The Charles Close Society for the study of Ordnance Survey maps

Digital Images Archive

96. GSGS 3957 (Air), Experimental Civil Aviation Edition, sheet 4, 1946 proof (CCS 218B/49/7)

This experimental map was printed in ten colours, including four shades of brown for use in the hill layers. There are also a black plate, two blues, one green, one red, and a magenta plate for the aviation information overprint. The map reached proof stage in 1946 before being cancelled. We are fortunate also to be able to reproduce the Military Survey index card on which its progress was documented.

There are many versions of the quarter-inch Fourth Edition map of Great Britain, which was constructed in the mid-1930s on National Yard Grid sheet lines. These include the post-war civilian form with National Grid, and many different versions of GSGS 3957 and GSGS 3958, some overprinted with the War Office Cassini Grid (modified British system), some with a graticule, for military and air use up to and during the Second World War. While grids, overprint detail and the colour of hills may have varied, the basic mapping between these editions changed very little, the most obvious adjustments being the enhancement of railway lines, the thinning out of minor place names, and the use of a heavy blue band to represent shallow water (replacing marine contours) for the benefit of air crews.

The map reproduced here possesses features radically at odds with this norm. Most seriously affected is the black plate, with churches, road and woodland casings all deleted. The detail of built-up areas is gone, with large built-up areas shown wholly without detail, and small communities replaced by black squares (though the job has yet to be completed – see, for instance, the Wirrall, Codsall, and south of Halesowen). Still in place are thickened railway lines, with the added enhancement of a single cross bar for single track and double for multi-track lines. Shoals are transferred from the black plate to a brown. Heights are given in italics. There is a graticule at ten-minute intervals. Changes affecting the blue plate include the deletion of narrow waterways. The five-fathom marine contour (but not the ten-) is preferred to the heavy band of blue, enhanced by a second marine layer, while coastal water names are transferred from the black to the blue plate. The red plate is reserved solely for classified road infill – its previous use for railway stations, level crossings, road numbers, and additionally in GSGS 3957 and 3958 for viaducts and golf courses, is abandoned, while race courses are transferred to the black plate.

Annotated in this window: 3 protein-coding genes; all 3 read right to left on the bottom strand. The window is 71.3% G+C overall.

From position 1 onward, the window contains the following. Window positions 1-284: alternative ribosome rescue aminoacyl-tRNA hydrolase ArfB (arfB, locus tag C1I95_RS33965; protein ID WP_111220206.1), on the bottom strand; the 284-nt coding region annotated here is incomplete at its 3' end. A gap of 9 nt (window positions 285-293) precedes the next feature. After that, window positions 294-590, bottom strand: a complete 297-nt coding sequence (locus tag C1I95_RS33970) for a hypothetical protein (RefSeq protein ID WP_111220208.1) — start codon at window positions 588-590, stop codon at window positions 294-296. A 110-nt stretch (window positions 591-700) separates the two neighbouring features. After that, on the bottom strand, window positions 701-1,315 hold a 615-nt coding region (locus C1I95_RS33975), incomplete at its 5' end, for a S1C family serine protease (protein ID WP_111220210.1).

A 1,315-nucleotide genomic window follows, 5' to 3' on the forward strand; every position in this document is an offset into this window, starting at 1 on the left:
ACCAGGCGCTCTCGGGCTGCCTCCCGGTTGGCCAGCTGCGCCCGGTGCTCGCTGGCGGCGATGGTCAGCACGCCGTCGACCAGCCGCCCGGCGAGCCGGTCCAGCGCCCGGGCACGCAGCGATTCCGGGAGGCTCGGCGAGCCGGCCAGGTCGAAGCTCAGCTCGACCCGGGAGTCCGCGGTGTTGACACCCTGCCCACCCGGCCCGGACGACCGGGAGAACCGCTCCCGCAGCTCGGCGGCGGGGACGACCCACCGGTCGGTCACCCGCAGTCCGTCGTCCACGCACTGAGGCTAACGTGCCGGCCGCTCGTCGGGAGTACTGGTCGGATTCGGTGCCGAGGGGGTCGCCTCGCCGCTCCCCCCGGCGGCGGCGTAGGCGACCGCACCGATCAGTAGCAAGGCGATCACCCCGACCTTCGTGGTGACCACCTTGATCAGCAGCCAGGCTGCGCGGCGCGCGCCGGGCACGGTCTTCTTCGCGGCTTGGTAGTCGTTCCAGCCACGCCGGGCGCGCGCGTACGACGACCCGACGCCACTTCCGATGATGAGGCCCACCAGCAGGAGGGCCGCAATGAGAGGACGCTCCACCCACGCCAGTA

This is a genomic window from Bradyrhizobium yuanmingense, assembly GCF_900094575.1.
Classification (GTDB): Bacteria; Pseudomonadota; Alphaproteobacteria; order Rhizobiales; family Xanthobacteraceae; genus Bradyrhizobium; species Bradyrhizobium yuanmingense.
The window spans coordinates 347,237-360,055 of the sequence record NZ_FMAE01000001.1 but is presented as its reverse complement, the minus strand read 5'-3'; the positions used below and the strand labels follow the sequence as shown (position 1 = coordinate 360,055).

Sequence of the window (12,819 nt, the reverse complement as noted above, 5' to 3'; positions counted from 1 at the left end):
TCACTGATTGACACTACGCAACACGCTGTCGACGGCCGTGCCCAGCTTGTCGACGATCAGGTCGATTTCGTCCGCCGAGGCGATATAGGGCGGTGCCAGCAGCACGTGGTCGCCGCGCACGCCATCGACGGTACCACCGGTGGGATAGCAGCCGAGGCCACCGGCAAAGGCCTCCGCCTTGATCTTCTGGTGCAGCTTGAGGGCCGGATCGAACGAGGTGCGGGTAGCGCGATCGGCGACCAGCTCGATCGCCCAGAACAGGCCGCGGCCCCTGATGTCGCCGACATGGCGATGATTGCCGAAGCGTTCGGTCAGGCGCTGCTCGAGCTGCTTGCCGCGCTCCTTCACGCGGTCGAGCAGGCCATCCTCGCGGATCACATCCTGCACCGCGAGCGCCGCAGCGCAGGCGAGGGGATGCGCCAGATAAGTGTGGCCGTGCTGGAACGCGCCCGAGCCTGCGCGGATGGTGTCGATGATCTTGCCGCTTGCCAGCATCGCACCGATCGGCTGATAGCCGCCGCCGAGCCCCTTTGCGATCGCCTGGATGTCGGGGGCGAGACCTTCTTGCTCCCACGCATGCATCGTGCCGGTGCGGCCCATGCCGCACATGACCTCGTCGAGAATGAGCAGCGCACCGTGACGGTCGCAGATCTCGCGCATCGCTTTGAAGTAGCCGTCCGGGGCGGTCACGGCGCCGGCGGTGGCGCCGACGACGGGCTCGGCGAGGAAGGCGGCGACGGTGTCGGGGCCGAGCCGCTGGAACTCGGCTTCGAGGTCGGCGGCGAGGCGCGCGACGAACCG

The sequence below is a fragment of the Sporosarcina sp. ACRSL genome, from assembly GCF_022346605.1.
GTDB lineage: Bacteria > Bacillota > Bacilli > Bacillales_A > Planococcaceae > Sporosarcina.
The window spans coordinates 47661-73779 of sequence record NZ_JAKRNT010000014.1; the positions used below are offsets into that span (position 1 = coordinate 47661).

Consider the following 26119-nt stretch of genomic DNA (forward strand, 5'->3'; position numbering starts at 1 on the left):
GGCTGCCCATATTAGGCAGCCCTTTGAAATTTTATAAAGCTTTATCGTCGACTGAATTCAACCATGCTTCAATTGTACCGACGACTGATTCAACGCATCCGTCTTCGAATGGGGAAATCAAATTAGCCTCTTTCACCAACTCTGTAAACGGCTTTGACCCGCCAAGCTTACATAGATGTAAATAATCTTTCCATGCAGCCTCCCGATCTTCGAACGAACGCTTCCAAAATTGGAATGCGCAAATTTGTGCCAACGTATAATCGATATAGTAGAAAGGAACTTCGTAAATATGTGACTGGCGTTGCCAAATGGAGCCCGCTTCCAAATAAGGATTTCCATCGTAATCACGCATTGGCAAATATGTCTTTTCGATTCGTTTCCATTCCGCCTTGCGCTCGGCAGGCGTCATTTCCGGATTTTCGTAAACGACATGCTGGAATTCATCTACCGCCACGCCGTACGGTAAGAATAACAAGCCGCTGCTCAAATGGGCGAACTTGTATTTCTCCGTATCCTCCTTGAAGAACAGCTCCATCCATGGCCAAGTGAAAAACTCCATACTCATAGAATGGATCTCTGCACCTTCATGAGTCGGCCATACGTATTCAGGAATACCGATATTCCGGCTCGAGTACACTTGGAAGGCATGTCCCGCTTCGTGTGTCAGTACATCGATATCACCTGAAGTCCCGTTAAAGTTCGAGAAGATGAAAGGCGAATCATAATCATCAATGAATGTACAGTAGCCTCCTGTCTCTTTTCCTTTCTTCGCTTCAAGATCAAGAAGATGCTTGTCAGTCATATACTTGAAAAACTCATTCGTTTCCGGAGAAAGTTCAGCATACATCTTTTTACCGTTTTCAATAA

The magenta overprint of aviation information contains different features to those required by the military, the most obvious being danger areas around the coast and on land. Tall obstructions have a special symbol, their heights measured both from land and mean sea level. Isogonals, local mean time, airfields, powerlines all remain, though revised. There is no compass rose.

From a copy now transferred to Cambridge University Library